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Using Imaging Data Commons to Perform Deep-Learning Based Body Part Regression

Key Investigators

Project Description

One issue in using deep learning for segmentation of anatomical regions is the ability to obtain datasets that focus on the area of interest. For instance, some DL algorithms may require preprocessing of datasets (cropping volumes before training the algorithm) or postprocessing of the segmentation label output by the removal of false positives.

Within DICOM data, the body part examined tag may provide some information as to the region captured. Unfortunately, it may be list the incorrect region, or be blank because of removal during the anonymization process. Therefore this tag cannot always be relied upon.

A deep learning method was developed (reference below) that creates a new coordinate system that maps each axial slice to a “slice score”. These scores are associated with specific anatomy and therefore can be used for a smarter way to crop volumes to aid in preprocessing.

We plan to leverage the strengths of Imaging Data Commons by using it to obtain data from TCIA, and perform queries. We will obtain a varied CT dataset where the body part regression model can be tested on, and will hopefully demonstate the usefulness of IDC for this type of analysis and visualization.


  1. Objective A. We will demonstate how the body part examined tag is unreliable for describing anatomical regions
  2. Objective B. We will show how the slice scores (that correspond to anatomical regions) can be used crop volumes in an efficient manner.
  3. Objective C. We will also show how the body part regression model can be used on a variety of CT data.

Approach and Plan

  1. We will use BigQuery to obtain a more varied dataset that captures differences in CT volumes (pixel spacing, slice thickness, manufacturer).
  2. We will then use the trained model from the author (below) to test the neural network on the dataset obtained from TCIA using IDC.
  3. Next we will compare the “ground truth” regions from the RTSTRUCT/SEG files to the regions cropped by using BPR, and see if they are within the bounds.
  4. We will show the difference between the body part examined tag from the original DICOM files to the ones predicted by BPR.
  5. We will visualize the results by populating the results to DICOM data stores and interacting with them using the OHIF viewer.

Progress and Next Steps

  1. We have obtained a small, but varied, CT dataset.
  2. We have used the trained model from the author to test the regression network on a sample of data.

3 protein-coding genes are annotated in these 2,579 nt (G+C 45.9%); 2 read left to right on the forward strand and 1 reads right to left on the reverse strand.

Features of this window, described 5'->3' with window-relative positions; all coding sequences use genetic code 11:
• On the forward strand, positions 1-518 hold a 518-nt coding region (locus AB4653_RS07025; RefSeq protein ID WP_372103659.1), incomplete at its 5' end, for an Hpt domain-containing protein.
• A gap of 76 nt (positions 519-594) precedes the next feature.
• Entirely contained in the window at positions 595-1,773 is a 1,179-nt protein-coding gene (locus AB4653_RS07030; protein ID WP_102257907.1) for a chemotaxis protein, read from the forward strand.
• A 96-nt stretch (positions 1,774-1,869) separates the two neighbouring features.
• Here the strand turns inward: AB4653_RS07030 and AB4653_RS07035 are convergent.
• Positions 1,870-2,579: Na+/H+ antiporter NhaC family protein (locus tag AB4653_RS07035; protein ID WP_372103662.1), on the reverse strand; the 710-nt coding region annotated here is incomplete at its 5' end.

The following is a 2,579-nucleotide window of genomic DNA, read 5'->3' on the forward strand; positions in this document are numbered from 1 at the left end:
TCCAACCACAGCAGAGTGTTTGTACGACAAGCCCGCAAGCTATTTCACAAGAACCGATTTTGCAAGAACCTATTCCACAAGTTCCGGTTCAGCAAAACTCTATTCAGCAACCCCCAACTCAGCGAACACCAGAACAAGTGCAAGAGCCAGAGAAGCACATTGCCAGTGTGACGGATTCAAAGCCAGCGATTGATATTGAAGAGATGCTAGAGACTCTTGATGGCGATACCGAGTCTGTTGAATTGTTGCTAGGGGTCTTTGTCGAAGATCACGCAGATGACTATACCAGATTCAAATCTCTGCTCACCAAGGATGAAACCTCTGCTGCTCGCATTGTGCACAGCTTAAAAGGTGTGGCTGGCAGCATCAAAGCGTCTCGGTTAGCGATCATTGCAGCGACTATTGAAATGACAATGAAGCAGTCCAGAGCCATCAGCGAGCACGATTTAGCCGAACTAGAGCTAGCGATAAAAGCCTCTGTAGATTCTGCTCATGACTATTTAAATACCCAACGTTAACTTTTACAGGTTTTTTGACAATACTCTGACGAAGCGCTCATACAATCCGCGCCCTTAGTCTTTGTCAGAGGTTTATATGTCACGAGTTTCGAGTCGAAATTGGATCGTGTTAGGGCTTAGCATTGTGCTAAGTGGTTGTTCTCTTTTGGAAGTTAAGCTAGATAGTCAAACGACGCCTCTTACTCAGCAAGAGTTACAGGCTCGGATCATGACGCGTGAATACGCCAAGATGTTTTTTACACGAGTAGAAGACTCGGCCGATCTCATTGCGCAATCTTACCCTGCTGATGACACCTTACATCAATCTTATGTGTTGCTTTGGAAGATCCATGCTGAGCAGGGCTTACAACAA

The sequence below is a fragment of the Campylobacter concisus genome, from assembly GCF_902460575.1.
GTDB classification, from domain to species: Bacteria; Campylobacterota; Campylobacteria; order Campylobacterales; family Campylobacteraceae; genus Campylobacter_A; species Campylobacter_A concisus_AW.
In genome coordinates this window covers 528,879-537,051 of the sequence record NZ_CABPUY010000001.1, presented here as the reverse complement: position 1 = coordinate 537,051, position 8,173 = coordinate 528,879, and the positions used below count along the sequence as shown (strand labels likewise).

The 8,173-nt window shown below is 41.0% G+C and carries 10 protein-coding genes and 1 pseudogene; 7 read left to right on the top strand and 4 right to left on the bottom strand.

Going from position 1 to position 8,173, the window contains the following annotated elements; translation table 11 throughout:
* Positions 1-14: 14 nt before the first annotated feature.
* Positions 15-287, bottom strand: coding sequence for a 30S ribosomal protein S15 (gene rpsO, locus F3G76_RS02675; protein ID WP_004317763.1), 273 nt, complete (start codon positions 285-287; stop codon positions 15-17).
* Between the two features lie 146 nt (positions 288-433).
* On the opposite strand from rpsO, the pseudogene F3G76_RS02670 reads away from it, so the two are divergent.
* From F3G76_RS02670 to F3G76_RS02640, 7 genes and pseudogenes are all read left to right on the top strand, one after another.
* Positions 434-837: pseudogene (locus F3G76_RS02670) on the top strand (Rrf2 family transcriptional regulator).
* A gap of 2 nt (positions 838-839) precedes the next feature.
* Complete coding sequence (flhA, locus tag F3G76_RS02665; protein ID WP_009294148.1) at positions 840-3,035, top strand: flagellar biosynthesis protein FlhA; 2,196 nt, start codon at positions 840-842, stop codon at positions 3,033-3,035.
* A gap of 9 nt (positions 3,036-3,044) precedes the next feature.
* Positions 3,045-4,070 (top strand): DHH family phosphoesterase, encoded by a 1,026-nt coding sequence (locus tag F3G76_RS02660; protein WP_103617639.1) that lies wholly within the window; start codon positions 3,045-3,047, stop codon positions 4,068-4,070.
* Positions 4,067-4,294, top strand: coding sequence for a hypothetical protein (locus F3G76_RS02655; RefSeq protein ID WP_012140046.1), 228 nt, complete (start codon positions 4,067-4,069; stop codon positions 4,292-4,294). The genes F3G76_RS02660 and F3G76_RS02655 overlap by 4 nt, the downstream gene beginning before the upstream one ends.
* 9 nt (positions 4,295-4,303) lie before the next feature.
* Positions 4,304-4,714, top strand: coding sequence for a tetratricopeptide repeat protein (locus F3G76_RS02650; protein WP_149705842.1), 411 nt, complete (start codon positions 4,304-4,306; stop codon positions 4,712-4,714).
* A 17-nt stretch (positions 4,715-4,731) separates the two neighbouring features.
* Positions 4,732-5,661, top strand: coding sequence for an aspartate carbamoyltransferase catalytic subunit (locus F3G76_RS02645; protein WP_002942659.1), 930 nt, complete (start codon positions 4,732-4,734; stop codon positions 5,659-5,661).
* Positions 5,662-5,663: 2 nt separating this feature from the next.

3. We have created our own SEG DICOM files that hold for each patient the “ground truth” anatomical region versus the cropped region produced by BPR.
  4. We have created our own SEG DICOM files that holds the predicted body part examined regions.
  5. We have populated DICOM data stores and used the OHIF viewer to interact with them.
  6. It would be beneficial to test on a larger dataset.


We can browse our DICOM data stores and use OHIF (thanks to this project!) to show a comparison of the original lung segmentation along with the predicted cropped volume as a bounding box. We can see that the bounding box captures the lung, demonstrating the usefulness of this method for pre or post-processing for segmentation algorithms.


We can also compare the body part examined tag distrubtion from the original DICOM files vs the tag predicted by Body Part Regression. In this particular dataset we included patients with kidney and lung segmentations, and by observing these tags, we can see that areas outside of these regions were included in the CT scans.

Body part examined tag distributions

Using the same viewer as above, we can also observe the predicted body part examined regions. For this particular example, the body part examined was LUNG, but it can be seen that the predicted regions include ABDOMEN-CHEST-NECK-HEAD. If we scroll in the axial direction, we can see some slices that have two colors - this indicates that the slice was classified as having both regions, for instance both ABDOMEN and CHEST.


We can look at MPR views to better view the predicted regions. We can see that by looking at the sagittal view, that each axial slice may include multiple predicted regions. We can see that including the regions ABDOMEN-CHEST-NECK-HEAD is more accurate than only LUNG.

Body part examined predicted regions

Background and References

Schuhegger S. Body Part Regression for CT Images. arXiv preprint arXiv:2110.09148. 2021 Oct 18. https://arxiv.org/abs/2110.09148?context=eess

Github link to code from thesis: https://github.com/mic-dkfz/bodypartregression

Link to the colab notebook